- Deviance and differences from the norm have implications for identification and treatment of mental disorders.
- Dominance and power: Politics affects individuals' and communities' decision-making regarding drug use, especially alcohol and cannabis, both of which may play a role in suicidal behavior.
- Disease: Negative cultural attitudes toward both mental and other medical illnesses, and also comorbidity, increase suicide risk markedly.
- Death. Religious and other cultural proscriptions against suicide and the acceptance of assisted suicide and euthanasia influence decisions about suicide. Culture bound syndromes for suicide occur in certain countries.
- Dichotomies such as the distinction between mind and body influence treatment and attitudes about mental disorders and suicidal behaviors differently from a holistic perspective.
- Distance, either geographical or emotional, may play a role in suicide. Migration places stresses on minorities in a majority culture.
- Discrimination due to ethnicity, compounded by mental or other medical illness, may play a role in suicide.
- Depression is a major cause of suicidal behavior.
- Discrimination and stigma, and acceptance and support from the community, regarding mental and other medical illnesses influence how persons deal with their disorders and the likelihood that they might end their lives early.
Sofia Amoashiy, MD
Location and Office HoursPeninsula Counseling Center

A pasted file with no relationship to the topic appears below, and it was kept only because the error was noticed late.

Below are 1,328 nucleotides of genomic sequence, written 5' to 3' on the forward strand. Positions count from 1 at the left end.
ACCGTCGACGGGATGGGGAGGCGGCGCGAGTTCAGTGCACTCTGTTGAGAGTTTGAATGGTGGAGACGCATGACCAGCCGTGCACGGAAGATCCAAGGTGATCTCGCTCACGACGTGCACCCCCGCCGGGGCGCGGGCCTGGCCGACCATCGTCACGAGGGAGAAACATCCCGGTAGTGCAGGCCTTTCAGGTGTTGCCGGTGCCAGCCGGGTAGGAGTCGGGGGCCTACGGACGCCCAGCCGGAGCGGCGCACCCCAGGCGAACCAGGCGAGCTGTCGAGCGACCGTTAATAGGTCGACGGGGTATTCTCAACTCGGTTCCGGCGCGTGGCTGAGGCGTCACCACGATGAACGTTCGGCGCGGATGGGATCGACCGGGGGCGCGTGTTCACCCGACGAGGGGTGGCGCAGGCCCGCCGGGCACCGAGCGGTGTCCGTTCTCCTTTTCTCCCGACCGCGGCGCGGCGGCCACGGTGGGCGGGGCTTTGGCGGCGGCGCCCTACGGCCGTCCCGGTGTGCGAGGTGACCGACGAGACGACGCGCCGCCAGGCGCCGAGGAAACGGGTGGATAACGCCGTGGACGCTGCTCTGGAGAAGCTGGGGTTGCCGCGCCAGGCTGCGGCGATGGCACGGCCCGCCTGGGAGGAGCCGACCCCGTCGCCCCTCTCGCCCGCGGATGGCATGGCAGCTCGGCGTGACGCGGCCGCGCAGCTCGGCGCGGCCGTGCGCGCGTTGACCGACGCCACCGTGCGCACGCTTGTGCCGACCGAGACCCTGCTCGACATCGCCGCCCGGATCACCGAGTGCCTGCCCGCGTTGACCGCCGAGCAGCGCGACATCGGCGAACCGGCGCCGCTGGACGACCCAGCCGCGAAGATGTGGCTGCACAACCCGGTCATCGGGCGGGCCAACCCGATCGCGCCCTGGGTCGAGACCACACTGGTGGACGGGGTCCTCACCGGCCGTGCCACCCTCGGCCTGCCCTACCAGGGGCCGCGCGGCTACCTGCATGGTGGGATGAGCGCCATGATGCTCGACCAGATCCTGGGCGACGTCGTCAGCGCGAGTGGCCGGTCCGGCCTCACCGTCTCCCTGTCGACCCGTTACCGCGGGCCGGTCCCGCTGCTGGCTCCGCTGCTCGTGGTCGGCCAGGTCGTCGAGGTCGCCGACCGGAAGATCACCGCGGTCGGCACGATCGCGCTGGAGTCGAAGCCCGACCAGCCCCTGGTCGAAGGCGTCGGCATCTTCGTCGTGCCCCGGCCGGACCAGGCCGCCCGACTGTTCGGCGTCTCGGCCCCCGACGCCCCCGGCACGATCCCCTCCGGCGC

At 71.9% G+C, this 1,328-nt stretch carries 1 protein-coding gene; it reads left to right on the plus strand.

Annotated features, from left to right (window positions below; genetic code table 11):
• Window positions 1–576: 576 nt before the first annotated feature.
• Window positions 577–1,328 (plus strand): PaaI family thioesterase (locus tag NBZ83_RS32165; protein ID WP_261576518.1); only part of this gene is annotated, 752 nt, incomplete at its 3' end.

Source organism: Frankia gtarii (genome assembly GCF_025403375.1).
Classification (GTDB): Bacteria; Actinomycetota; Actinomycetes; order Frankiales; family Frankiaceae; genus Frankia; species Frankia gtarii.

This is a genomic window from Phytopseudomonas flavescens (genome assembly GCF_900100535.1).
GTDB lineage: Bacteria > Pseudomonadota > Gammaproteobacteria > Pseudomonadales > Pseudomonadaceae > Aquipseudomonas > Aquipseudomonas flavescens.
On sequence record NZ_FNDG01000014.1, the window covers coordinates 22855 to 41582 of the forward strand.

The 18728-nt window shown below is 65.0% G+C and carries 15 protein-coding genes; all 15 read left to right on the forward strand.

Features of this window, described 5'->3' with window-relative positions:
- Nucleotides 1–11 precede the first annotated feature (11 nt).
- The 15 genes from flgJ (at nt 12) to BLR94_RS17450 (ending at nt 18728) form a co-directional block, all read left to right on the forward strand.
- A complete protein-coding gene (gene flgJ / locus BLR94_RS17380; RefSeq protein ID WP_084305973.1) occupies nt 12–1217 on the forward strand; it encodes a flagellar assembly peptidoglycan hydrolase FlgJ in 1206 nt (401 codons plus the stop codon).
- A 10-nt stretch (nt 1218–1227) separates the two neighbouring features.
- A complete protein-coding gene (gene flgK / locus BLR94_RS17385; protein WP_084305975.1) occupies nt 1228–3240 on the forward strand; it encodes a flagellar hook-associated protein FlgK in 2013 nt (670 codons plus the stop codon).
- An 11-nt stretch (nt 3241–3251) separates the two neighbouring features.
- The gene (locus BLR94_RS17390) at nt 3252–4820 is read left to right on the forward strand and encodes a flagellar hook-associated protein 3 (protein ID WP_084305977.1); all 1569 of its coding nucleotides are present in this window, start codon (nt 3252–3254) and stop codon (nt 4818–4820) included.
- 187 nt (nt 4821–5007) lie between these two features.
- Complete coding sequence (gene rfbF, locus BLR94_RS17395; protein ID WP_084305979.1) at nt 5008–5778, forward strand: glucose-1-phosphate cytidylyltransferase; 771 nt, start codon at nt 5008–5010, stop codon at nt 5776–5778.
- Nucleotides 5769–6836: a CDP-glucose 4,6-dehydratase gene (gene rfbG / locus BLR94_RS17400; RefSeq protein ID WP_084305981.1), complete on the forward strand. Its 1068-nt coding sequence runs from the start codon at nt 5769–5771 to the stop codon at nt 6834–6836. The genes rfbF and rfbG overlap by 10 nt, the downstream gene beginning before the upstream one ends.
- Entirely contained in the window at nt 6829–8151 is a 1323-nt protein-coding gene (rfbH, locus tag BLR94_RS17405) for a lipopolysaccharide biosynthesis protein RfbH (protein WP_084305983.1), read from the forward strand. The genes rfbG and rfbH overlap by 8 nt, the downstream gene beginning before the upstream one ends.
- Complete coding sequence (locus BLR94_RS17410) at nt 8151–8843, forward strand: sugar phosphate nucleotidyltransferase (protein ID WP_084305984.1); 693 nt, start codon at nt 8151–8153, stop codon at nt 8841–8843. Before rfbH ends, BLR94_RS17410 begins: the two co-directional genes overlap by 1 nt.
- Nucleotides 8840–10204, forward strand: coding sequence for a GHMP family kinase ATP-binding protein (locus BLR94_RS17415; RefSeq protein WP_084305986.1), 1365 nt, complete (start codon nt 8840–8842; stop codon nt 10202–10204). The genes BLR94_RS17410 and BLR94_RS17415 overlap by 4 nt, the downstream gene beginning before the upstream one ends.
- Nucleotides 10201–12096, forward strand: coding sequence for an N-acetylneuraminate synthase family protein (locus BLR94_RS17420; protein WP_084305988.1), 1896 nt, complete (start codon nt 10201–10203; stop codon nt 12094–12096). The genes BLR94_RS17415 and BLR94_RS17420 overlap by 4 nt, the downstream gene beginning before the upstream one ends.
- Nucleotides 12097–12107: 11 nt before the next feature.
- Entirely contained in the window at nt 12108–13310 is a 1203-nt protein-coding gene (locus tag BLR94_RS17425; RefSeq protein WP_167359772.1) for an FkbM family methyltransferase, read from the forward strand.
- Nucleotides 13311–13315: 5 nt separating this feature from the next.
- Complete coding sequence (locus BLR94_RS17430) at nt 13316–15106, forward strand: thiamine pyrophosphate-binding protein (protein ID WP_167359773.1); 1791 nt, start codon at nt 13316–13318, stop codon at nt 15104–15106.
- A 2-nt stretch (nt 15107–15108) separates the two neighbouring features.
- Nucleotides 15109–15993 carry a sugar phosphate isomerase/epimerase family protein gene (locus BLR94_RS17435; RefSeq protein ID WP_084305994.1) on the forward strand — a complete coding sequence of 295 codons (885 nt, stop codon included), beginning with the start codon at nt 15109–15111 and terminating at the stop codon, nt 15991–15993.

50 W Hawthorne
Valley Stream, NY 11580
What cultural factors can affect how mental disorders are approached?
Specific cultural factors play roles in how mental disorders are viewed, identified, and treated. For example:
Why is money such a powerful stressor?
Ariel & Shya Kane, Psychology, answered
Some of the things that make money such a powerful stressor are the conflicting ideas about money with which many people have been pre–programmed. These ideas can set people up to have a frustrating relationship with money, rather than ease and a feeling of wealth. Take for instance, the statement, "Money is the root of all evil." You don't want to be involved with "evil" so let's get rid of it! Also there is the idea that "money is hard to come by." So if you make money quite easily it goes against the grain.
If you think that money is hard to come by, if you think that money is difficult for you to acquire, if you think you're not of a class that has money, then your life becomes about either proving that right, or proving that wrong. If you're proving it right, you're poor. If you're proving it wrong, you've got money, but you're still living as though you're poor, because inside your heart you still think there's a vacancy. In this model, you are in constant conflict and always stressed. Our idea is that maintaining well being in your life is an experience of wealth beyond money itself, but it can also include having money, too. When you are satisfied with your life as it is, in this moment, money loses its power over you as a stressor.
How can peer support help me if I have mental illness?
The term 'peer support' is used in the mental health sector to describe a wide range of programs, but at its core is the idea of one mental health consumer giving support to a fellow consumer.
Peer support programs have been shown to produce better healing outcomes and greater levels of empowerment, increases in social functioning, improvements in quality of life and perceptions of physical and emotional well-being, and increased ability to cope with illness. Through peer support programmes, people are able to meet others who they feel are 'like' them, and they often feel a connection with each other and are able to develop a deep understanding based on their shared experiences.
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